Stephen King, On Writing: A Memoir of the Craft (Scribner, 2000).

King managed to completely alienate me in the second foreword. Yes, there are three forewords all penned by King himself. And yes, this did make me wonder about his capacity to organize a book. Surely the three forewords could have been rolled into one introduction? But that’s not what alienated me. It was this pronouncement:

This is a short book because most books about writing are filled with bullshit. Fiction writers, present company included, don’t understand very much about what they do -- not why it works when it’s good, not why it doesn’t when it’s bad. I figured the shorter the book, the less the bullshit.

King’s book, at 288 pages, is longer than every other writing book in my collection. (Here’s a sampling: John Gardner, The Art of Fiction, 240 pages; Anne Lamott, Bird by Bird: Some Instructions on Writing and Life, 238 pages; Renni Browne & Dave King, Self-Editing for Fiction Writers, 226 pages; Brenda Ueland, If You Want to Write, 179 pages; Annie Dillard, The Writing Life, 128 pages.) What long, bullshit-filled books about writing constitute King’s “most”? It doesn’t appear that King has done even a preliminary survey of the field that he’s entering into, yet (his self-deprecating “present company included” aside) he's clearly convinced that he can do better than anyone else. King talks bullshit in the guise of eschewing bullshit. This is not an auspicious beginning.

Nevertheless, I persevered a little longer. The book is subtitled “a memoir of the craft” but it isn’t so much that as a memoir followed by a discussion of craft. I haven’t read any of King’s novels because I’m too squeamish for horror fiction. It seems I’m too squeamish for King’s memoir as well. I only got as far as his high school years but there was plenty of blood, vomit and pus in his childhood. Given that King writes horror, I have no trouble imagining the relevance of the experiences that he recounts to his work. But I wish that he had made some of the connections explicit. He simply describes his childhood experiences without analyzing how these experiences influenced his development as a writer. Perhaps King wasn’t being self-deprecating in the second foreword and he really doesn’t understand very much about why he does what he does. I got frustrated with the whole enterprise and gave up before reaching the toolbox section where I’m told that he addresses the nuts and bolts of sentence construction.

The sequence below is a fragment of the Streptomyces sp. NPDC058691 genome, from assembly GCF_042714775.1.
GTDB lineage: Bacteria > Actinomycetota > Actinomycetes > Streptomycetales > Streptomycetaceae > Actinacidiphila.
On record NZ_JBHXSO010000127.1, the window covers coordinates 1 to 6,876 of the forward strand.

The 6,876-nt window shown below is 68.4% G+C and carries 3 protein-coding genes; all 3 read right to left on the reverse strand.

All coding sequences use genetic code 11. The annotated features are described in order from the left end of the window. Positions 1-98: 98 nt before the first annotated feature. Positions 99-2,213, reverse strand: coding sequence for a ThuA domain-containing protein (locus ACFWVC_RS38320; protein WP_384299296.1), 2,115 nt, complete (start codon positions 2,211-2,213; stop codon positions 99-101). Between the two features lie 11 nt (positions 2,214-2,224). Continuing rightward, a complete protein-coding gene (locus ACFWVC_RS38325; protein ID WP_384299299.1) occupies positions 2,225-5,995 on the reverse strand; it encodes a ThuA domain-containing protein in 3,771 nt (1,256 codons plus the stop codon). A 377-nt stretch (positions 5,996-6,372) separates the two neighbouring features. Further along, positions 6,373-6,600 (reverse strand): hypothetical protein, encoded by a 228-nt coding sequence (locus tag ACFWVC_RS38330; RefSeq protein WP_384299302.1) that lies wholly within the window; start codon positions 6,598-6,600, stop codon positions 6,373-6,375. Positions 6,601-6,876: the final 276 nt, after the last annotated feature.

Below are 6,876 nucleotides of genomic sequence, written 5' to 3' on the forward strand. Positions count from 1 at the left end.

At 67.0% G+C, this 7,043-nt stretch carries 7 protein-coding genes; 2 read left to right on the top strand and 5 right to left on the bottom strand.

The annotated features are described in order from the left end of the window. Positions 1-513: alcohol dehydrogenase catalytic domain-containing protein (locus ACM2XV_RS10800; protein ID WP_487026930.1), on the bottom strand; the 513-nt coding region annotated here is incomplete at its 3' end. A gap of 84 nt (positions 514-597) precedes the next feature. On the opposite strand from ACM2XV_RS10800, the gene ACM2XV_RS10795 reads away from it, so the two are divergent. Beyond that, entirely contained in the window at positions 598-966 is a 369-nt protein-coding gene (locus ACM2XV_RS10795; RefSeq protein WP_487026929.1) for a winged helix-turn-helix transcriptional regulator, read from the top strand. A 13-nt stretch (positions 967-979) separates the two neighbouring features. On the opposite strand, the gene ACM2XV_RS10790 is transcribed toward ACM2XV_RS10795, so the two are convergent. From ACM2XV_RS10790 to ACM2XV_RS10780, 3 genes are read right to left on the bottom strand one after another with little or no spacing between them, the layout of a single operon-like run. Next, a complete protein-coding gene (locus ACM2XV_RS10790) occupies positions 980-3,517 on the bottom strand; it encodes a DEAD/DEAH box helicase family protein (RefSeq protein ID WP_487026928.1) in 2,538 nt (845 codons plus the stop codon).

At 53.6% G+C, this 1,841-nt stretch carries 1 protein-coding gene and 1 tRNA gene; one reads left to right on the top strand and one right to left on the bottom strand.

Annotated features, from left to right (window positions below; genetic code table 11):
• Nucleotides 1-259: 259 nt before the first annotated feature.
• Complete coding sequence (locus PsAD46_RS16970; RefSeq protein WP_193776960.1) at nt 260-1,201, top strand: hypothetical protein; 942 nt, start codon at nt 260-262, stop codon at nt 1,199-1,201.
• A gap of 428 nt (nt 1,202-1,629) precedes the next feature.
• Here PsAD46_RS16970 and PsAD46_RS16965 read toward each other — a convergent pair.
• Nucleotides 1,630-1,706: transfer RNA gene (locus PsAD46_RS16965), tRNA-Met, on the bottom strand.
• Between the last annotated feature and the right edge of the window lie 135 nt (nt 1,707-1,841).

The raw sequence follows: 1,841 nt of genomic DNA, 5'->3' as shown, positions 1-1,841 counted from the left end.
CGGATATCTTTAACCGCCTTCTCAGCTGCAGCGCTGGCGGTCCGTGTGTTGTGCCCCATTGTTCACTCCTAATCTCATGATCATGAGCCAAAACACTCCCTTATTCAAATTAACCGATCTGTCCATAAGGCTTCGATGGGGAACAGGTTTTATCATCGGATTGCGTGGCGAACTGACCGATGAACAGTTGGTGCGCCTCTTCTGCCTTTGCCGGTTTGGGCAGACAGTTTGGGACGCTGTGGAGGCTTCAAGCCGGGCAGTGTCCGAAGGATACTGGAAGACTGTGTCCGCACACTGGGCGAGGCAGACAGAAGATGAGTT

Happily, I didn’t spend my hard-earned cash on any of these books. Back to the library they went, unfinished.

Saturday, October 08, 2005